Why Does it Cost So Much Money to Sell a House?

The Cape House Show: Episode 53

Alright, why does it cost so much money to sell a house? I don’t get it. I mean, aren’t you supposed to make money when you sell a house? Yes, actually you generally do but listen, anytime money is moving from one spot to another, some of it is going somewhere else. It’s just the American way! So let me tell you what to expect when you’re selling a house so you can find out really what will be left for you in the end:

The biggest expense is of course commission. You’re going to pay your real estate agent a fairly good chuck of the sale price in order to get the job done. We won’t get into why it’s worth every penny right now, but let me just tell you, it is. 

The second biggest number you’re going to spend is going to be at least where we are (in Barnstable County) is on tax stamps, and now this is one that really surprises people. A lot of people forget about it, as well as a lot of real estate agents (or at least when they forget to tell their client about it). This is actually $6.48 on every thousand dollars you sell the house for. So that’s like, a couple of a few thousand dollars that’s coming off of your net. You’ve got to plan for it!

Next you’ve got to consider attorney fees, around a thousand dollars give or take. Attorney fees are generally a flat fee, so it’s something that you can measure and count on, it’s not going to change. 

Some of the subjective fees that you end up paying for are going to be on inspections and whatnot. If you have a septic system in Massachusetts,  you’re going to have to pay to have that inspected.You should budget around $300 for that. We have all of our clients (we recommend) all our clients do a pre-sale home inspection. You should budget around $600 for that.

Then, there’s going to need to be things done to the house typically there’s just stuff when you go to sell the house that you don’t realize needs to be done. Just to empty a house, most of the things when we help our clients empty the house are free. Doesn’t cost you anything but a little bit of time. We take care of all the logistics of it, but once you get down to – after the charities have come and you’ve made all the donations taking all of your personal stuff out, you need someone to take the rest of it out. As I’ve mentioned before, we use Cape Cod Recycles and they charge by the truck load, so that can go from anywhere, I would say budget at least $500 – a couple to a few thousand, because if they’re coming in and taking away like couches, mattresses, not only to do they need to pay the labor, but they’ve also got to pay disposal fees to do it, and also running a business. They have to make some money.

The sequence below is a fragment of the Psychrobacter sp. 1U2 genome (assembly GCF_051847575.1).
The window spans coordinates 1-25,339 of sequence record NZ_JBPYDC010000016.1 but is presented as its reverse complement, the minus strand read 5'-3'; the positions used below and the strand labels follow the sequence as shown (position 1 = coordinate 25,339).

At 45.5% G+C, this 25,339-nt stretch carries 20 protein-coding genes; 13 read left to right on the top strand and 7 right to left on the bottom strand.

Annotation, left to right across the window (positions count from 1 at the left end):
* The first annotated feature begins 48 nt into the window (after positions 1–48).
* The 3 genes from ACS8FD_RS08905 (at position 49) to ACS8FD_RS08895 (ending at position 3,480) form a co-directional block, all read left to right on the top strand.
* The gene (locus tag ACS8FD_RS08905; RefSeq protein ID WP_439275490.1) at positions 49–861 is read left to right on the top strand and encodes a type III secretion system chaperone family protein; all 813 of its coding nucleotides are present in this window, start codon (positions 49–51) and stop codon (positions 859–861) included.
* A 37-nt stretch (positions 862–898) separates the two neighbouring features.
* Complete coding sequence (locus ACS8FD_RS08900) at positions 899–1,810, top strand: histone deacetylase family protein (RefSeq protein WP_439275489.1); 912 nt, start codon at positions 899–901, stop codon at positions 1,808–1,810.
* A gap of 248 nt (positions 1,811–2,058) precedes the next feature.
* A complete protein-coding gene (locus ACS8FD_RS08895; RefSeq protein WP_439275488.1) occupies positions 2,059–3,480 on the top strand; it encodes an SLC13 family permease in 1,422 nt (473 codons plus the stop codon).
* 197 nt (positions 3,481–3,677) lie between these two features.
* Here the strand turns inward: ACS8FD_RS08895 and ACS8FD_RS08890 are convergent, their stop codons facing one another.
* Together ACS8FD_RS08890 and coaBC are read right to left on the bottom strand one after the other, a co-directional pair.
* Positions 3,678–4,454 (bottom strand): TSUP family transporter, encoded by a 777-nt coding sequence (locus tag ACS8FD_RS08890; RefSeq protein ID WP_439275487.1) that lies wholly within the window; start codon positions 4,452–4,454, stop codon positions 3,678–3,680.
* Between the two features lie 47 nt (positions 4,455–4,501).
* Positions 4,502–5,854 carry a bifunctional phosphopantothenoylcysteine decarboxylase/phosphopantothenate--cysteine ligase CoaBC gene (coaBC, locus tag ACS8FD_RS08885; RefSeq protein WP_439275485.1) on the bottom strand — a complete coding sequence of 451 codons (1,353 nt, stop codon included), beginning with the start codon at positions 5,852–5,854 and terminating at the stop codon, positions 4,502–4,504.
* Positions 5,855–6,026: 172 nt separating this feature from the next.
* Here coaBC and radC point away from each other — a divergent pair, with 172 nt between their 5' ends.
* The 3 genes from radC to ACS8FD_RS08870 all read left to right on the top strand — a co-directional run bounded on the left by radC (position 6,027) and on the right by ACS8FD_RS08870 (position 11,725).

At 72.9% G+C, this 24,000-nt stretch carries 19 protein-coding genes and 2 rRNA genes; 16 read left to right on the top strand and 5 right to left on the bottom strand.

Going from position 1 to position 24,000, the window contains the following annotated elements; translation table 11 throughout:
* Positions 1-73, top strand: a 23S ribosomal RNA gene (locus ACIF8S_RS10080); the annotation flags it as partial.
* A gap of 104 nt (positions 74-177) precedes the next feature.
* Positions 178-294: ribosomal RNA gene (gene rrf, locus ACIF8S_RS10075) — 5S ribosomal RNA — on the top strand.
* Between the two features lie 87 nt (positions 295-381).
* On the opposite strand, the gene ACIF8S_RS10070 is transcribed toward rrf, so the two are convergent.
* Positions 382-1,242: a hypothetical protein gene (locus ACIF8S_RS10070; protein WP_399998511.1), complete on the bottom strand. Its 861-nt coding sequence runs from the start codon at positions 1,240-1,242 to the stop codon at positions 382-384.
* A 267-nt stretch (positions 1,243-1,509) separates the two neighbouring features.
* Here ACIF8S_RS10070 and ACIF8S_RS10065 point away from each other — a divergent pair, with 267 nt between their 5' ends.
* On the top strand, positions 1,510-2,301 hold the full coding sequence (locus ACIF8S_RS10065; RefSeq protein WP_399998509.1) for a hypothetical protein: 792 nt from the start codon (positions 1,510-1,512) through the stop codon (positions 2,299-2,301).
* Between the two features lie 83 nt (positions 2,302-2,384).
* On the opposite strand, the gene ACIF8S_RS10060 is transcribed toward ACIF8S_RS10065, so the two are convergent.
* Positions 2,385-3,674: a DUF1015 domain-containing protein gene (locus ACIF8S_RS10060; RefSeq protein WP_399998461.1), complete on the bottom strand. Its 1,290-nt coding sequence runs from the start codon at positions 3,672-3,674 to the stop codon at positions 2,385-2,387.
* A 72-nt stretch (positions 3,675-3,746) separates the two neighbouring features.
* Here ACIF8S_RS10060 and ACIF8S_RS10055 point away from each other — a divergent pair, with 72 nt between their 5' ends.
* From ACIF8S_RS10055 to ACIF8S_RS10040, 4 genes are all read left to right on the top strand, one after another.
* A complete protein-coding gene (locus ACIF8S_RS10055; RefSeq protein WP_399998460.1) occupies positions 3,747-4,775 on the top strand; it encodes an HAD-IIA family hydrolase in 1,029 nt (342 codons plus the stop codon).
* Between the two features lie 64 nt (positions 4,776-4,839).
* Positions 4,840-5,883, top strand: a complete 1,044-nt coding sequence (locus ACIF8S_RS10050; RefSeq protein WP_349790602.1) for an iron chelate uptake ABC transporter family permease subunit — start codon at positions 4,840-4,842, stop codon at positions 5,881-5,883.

And one more thing sellers: smoke detectors and CO detectors. Those suckers are getting expensive. They’re like $60 a piece for the combo Carbon monoxide/smoke detector, the ones that are to code and whatnot. You’re going to need at least three of them.

So, in the end, generally you will come away with a lovely check when you sell your house, but you just got to be prepared and understand what the expenses are going to be going in, so that when you get that check, you’re pleasantly surprised, not horribly disappointed.

 

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Meet Katie

Picture of Katie Clancy, Agent and CEO of The Cape House in Cape Cod MAMother. Singer. Runner. Dog Parent. Realtor. Speaker. Cape Cod Local Expert. When I want the freshest oysters, I don’t go to the fish counter at the grocery store; I go to John, the East Dennis oyster guy. When my husband wants a perfectly tailored suit, we don’t go to the mall; we go to Puritan Clothing in Hyannis. When I want the best chocolate this side of the Alps I don’t go to the candy store, I go to The Hot Chocolate Sparrow in Orleans. A Cape Codder since I was a kid, I can find you the right house, bank, builder, school, auto mechanic, and yes, even the right oyster guy.

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This content is not the product of the National Association of REALTORSĀ®, and may not reflect NAR's viewpoint or position on these topics and NAR does not verify the accuracy of the content.